In the Q&A that followed Bender’s talk, a bald man in a black polo shirt, a lanyard around his neck, approached the microphone and laid out his concerns. “Yeah, I wanted to ask the question about why you chose humanization and this character of human, this category of humans, as the sort of framing for all these different ideas that you’re bringing together.” The man did not see humans as all that special. “Listening to your talk, I can’t help but think, you know, there are some humans that are really awful, and so being lumped in with them isn’t so great. We’re the same species, the same biological kind, but who cares? My dog is pretty great. I’m happy to be lumped in with her.”
He wanted to separate “a human, the biological category, from a person or a unit worthy of moral respect.” LLMs, he acknowledged, are not human — yet. But the tech is getting so good so fast. “I wondered, if you could just speak a little more to why you chose a human, humanity, being a human as this sort of framing device for thinking about this, you know, a whole host of different things,” he concluded. “Thanks.”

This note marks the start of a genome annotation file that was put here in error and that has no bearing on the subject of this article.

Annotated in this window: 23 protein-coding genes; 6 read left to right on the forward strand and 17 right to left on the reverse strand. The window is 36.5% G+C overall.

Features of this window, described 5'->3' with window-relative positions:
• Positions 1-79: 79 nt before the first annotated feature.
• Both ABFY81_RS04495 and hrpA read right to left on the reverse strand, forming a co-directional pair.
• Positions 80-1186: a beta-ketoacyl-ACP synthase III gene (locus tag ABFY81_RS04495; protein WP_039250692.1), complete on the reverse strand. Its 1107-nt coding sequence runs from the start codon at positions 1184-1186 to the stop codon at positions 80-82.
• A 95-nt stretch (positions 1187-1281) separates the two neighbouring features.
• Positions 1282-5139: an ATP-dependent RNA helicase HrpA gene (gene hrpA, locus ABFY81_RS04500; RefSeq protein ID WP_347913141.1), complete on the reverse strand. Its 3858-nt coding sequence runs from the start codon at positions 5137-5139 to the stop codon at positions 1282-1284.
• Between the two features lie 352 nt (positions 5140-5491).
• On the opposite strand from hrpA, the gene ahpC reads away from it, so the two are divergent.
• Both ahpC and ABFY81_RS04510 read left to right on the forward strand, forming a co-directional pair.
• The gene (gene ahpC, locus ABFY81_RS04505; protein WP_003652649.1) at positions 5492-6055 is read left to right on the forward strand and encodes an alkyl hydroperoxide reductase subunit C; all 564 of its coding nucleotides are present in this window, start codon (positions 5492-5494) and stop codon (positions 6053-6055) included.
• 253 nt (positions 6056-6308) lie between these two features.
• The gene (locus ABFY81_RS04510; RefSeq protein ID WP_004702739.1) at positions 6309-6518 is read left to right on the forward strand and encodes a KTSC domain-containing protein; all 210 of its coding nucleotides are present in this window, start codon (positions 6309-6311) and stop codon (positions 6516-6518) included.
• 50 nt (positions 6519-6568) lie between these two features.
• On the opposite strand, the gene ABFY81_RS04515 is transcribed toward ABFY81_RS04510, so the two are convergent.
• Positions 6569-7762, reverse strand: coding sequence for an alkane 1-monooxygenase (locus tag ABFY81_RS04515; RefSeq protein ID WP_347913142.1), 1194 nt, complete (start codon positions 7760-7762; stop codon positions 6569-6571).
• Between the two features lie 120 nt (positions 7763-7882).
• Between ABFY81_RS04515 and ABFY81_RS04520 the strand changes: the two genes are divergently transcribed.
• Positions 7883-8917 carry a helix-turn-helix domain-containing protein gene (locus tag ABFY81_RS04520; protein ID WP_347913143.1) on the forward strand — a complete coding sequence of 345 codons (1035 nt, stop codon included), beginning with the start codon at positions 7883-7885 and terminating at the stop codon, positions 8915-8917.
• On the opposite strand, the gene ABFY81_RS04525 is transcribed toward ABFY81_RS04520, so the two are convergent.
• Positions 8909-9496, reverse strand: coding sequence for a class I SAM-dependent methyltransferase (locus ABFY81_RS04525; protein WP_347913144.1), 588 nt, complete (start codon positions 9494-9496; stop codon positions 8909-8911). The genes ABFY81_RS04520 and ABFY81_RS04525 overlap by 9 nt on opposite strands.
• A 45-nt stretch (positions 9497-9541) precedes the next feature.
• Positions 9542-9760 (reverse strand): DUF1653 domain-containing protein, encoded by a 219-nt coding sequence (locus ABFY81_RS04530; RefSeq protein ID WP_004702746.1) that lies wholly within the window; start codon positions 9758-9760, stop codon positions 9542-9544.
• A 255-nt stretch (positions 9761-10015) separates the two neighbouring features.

Bender listened to all this with her head slightly cocked to the right, chewing on her lips. What could she say to that? She argued from first principles. “I think that there is a certain moral respect accorded to anyone who’s human by virtue of being human,” she said. “We see a lot of things going wrong in our present world that have to do with not according humanity to humans.”
The guy did not buy it. “If I could, just very quickly,” he continued. “It might be that 100 percent of humans are worthy of certain levels of moral respect. But I wonder if maybe it’s not because they’re human in the species sense.”
Many far from tech also make this point. Ecologists and animal-personhood advocates argue that we should quit thinking we’re so important in a species sense. We need to live with more humility. We need to accept that we’re creatures among other creatures, matter among other matter. Trees, rivers, whales, atoms, minerals, stars — it’s all important. We are not the bosses here.
The lesson I take is that it’s really hard, in the scientific age, to keep first principles in mind.